Content Warning: Discussion about Covid-19 lockdown and health tv shows/documentaries
Health is a subject that inspires fear or fatigue, depending on your circumstances. As we all age, the health problems we must consider will naturally increase. For those with chronic illnesses, being able to perform basic tasks might not be something that comes easily. With gym going, wellness and exercise encouraged, individuals recognise the importance of staying active, even if eating your five a day is not always achievable.
the format was always predictable, involving some clever stunt accident, a family discovery and a health official saying ‘tachycardia’
It should be unsurprising then that health programmes garner such large audiences and widespread interest. Covering both documentary and drama genres, the obsession with life and death situations in hospitals has been a firm favourite for audiences on repeated occasions. Perhaps it is because such dramas explore the very definition of what it means to be human, as individuals find themselves facing true mortality.
The thrill such health dramas bring cannot be denied. For many years, I watched Casualty on BBC One every Saturday night. Even though the format was always predictable, involving some clever stunt accident, a family discovery and a health official saying ‘tachycardia’, I was always gripped from start to finish. Sometimes, this would be over whether a character pulled through and overcame their health story. More often, it was for the constant presence of the hospital staff from episode to episode.
Labelled key workers and Covid heroes during the pandemic, regular rounds of applause every Thursday at 8pm took place at the height of lockdown
Indeed, humans, unsurprisingly, enjoy human interest stories. Broadcasting networks like Channel 4 have taken advantage of this, with an array of documentaries related to life in hospitals. Shows like One Born Every Minute, 999: What’s Your Emergency? and 24 Hours in A&E ground the specific health in the lives of real people. Whether it’s expecting a new family, going through a health crisis or a long-term chronic challenge, viewers may often be seeing their lives reflected back at them.
Health documentaries are far more grounded in realism than any hospital drama. When a writer is constructing a script, there is unsurprisingly the tendency to be melodramatic and go far beyond what could ever truly happen in any reality. As such, documentaries, by their very nature, are fantastic because they cannot be scripted. The human value and outcome are far more honest and therefore inherently satisfying.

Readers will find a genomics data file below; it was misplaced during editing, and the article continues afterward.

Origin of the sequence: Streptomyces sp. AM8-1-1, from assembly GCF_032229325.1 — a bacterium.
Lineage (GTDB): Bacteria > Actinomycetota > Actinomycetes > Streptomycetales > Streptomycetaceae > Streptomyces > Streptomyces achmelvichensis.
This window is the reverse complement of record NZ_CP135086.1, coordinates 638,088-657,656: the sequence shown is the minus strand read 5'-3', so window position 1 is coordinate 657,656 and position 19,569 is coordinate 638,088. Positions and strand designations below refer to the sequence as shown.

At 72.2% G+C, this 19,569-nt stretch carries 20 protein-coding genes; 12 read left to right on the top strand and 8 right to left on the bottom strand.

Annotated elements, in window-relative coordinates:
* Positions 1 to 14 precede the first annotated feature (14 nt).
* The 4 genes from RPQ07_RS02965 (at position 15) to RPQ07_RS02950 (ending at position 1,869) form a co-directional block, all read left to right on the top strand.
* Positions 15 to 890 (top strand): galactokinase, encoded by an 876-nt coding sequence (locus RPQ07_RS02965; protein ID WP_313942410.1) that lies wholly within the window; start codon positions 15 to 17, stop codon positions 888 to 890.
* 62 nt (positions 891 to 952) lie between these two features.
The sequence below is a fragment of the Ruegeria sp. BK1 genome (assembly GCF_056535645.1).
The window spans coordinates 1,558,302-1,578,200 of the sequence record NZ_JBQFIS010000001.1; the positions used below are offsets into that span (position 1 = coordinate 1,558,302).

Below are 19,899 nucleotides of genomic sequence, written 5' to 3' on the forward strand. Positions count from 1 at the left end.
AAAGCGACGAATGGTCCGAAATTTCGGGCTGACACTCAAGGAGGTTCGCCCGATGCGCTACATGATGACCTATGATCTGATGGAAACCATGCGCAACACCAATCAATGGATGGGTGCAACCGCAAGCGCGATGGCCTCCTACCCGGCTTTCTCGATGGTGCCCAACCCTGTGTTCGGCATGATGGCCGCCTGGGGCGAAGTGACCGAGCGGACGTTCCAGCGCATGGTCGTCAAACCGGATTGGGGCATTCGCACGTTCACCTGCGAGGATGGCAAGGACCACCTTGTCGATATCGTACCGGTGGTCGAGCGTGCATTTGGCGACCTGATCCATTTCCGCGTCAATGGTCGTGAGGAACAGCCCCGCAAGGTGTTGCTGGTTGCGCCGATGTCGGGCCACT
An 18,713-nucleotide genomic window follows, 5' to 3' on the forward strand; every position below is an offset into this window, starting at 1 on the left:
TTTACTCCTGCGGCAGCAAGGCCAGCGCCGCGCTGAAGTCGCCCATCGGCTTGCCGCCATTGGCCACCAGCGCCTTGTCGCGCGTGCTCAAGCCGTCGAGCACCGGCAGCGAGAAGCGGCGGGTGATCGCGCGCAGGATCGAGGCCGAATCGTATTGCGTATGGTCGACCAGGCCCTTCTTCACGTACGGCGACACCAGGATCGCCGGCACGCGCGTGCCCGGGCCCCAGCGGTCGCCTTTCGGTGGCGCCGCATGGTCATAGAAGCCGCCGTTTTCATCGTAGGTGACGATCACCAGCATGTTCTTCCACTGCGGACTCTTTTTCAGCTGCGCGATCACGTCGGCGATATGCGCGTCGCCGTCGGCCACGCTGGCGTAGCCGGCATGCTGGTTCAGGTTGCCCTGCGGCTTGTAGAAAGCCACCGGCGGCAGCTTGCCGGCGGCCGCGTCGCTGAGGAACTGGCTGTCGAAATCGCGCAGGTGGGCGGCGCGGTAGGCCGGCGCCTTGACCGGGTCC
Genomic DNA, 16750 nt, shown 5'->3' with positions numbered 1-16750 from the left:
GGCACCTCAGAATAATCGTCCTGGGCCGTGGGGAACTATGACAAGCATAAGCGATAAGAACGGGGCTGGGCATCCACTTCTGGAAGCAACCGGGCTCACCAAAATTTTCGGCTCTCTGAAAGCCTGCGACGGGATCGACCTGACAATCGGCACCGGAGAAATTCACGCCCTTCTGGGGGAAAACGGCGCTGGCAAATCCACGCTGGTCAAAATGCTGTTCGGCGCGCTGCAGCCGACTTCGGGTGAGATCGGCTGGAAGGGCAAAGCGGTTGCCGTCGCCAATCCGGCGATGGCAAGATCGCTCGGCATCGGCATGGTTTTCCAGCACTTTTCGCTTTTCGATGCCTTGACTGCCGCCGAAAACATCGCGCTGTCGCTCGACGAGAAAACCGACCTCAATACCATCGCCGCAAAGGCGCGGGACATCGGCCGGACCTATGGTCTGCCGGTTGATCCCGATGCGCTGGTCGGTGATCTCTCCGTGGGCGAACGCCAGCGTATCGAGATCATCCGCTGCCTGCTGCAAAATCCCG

The British public isn’t united on many things, but admiration for doctors, nurses and healthcare staff generally is one of the few glimmers of agreement. Labelled key workers and Covid heroes during the pandemic, regular rounds of applause every Thursday at 8pm took place at the height of lockdown. That is reflected in the dramas and documentaries, where workers, often on fairly standard wages, delivered human empathy to people at the toughest periods of their life.
For as long as humans are mortal, stories about our existence and survival will never be far from the public realm
There is also the desire to see an outcome with regards to the patients and their safety. Since 2017, the BBC have broadcast the landmark documentary series Hospital, which has detailed life at Britain’s major hospitals. Interviewing healthcare staff as they are in their role alongside different patients, painted a powerful, tough, moving picture of life in the toughest of conditions. At each episode’s conclusion, a follow-up message detailing the present condition of the patients would be explored and movingly conclude their story.
Of course, such dramas have to be careful in avoiding being exploitative. For documentaries, patient consent for appearing will have no doubt been reached, with this ensuring individuals feel involved and can determine whether their story is told. Similarly, workers in the NHS no doubt have to be careful and considerate about their wording for what is revealed and how to ensure professionalism is maintained.
The popularity of health programmes has evidently not diminished despite the fatigue most feel from the Covid-19 pandemic. When Holby City – the sister show of Casualty – concluded on the BBC this March, there was much anger, with a change.org petition calling for the show to be saved reaching 30,000 signatures. Why? Because of the empathy of the characters and storylines. While health dramas may never quite reach the same height as documentaries, there is a demonstration that health universality is key. For as long as humans are mortal, stories about our existence and survival will never be far from the public realm.